Unfortunately no women are allowed within the borders of Agion Oros (the Holy Mountain), as it is called. But I looked up their fascinating site and found a whole recipe book of Nistisima in both Greek and Englishwith accompanying photographs.

 

This image can be used for personal use only. No commercial use allowed.
Chickpeas with aubergines

 

There is a huge selection and most recipes are quite simple to prepare, although the translation can be slightly excentric (but use your imagination, people!)  I encourage everyone to browse, (click here), but I have copied a couple of the recipes as a sampler.

 

Fava

Fava

Ingredients:

500 gr. of split yellow peas
1/5 litre of water
1 onion
2 potatoes
2 peppers
salt
1 tea cup of olive oil
4-5 fresh chopped onions
1 bunch of chopped dill or oregano
some lemon juice

Put the split peas, the water, the chopped onion, the potatoes, the chopped peppers and half of the oil in a pressure cooker.
When they have softened, blend. Put in a serving plate and sprinkle with the fresh chopped onions and the dill or oregano. Pour over a little oil and lemon. Serve warm or cold, with bread.

 

 

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Semolina Cake
Ingredients: ½ cup tahini –  ¾ cup water – ¼ cup lemon juice – 2 cups sugar – 1 cup orange juice – 1 cup water – 1 teaspoon cinnamon – ½ teaspoon carnation (they mean powdered cloves!) –  3 ½ cups semolina – 1 cup blanched almonds.

For the syrup: 3 cups sugar – 2 ½ cups of water – 1 tablespoon lemon juice – 2 cinnamon sticks.  Preparation: Beat tahini and ¾ cup water with the lemon juice until it turns white. Successively add sugar, orange juice, water, cinnamon, carnation (cloves) and mixing the semolina mixture. Pour into pan (40×35 cm) and sprinkle almonds over the surface. Bake at 180 degrees for 45 minutes. Meanwhile, prepare the syrup by boiling all the ingredients together until thickened. Let cool and as soon as the semolina pie comes out of the oven, pour over immediately.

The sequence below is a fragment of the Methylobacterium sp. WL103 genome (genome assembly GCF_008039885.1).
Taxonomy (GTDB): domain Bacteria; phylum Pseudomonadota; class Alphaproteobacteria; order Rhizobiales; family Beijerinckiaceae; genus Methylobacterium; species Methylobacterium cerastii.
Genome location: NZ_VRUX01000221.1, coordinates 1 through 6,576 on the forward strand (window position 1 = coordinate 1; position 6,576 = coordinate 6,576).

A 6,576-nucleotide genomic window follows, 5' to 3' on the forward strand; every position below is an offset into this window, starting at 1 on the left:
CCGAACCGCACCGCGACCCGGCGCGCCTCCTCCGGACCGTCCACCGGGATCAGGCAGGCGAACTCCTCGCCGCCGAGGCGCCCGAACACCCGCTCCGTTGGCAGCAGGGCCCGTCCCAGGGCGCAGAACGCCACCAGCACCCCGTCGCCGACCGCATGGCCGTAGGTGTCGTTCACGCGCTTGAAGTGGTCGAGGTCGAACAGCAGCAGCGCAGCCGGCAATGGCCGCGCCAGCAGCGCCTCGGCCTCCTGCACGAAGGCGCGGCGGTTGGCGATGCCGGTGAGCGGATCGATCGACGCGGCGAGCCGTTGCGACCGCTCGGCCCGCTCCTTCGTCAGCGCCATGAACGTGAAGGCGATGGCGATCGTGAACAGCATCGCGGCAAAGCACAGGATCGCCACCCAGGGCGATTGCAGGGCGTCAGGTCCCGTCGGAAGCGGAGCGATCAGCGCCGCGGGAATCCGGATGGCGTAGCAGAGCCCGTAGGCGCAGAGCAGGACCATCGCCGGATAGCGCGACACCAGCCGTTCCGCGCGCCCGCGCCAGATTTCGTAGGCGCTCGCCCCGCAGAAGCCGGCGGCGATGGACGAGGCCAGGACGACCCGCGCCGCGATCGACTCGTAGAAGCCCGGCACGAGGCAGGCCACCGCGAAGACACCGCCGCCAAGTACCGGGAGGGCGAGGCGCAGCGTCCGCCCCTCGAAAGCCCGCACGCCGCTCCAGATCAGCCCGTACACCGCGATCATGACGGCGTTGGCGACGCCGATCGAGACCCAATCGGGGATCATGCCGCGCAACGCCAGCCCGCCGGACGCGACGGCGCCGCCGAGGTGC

The monks even have an e-shop selling various products. Their recipes are full of good ideas for vegetarians, but also for everyone else. All the photographs are from their site.

17 thoughts on “Fast(ing) Food

  1. This is so interesting! We are catholic and only give up meat on Ash Wednesday and Fridays during Lent. I love that you have entire cuisine dedicated to the 40 days of Lent! The recipes you shared look delicious, and I’m heading over to check out the monks’ website for more food ideas. 😋

    Liked by 1 person

  2. Mmm – dolma! Delicious.
    Being Protestant, it’s left up to the individual how (and whether) to observe Lent. Some years I’ve given something up (TV, for example) but I think the Lent that made the most lasting difference to my life was the year I added something: reading a page of the Bible every day. By the time Lent was up (and I think it’s shorter in the West) it had become a habit.

    Liked by 1 person

  3. I love the idea of a Lenten cuisine, although it looks better than some of the things that you’d eat on a feast day. The monk’s website is lovely, if somewhat oddly translated. I can’t wait to try some of those recipes.

    Liked by 1 person

  4. I love Greek food,and have always felt that it is one of the healthiest and tastiest cuisines. All those dishes look mouth-watering. I have a large jar of yellow split peas, so am going to try the fava recipe.

    καλή όρεξη.

    Liked by 1 person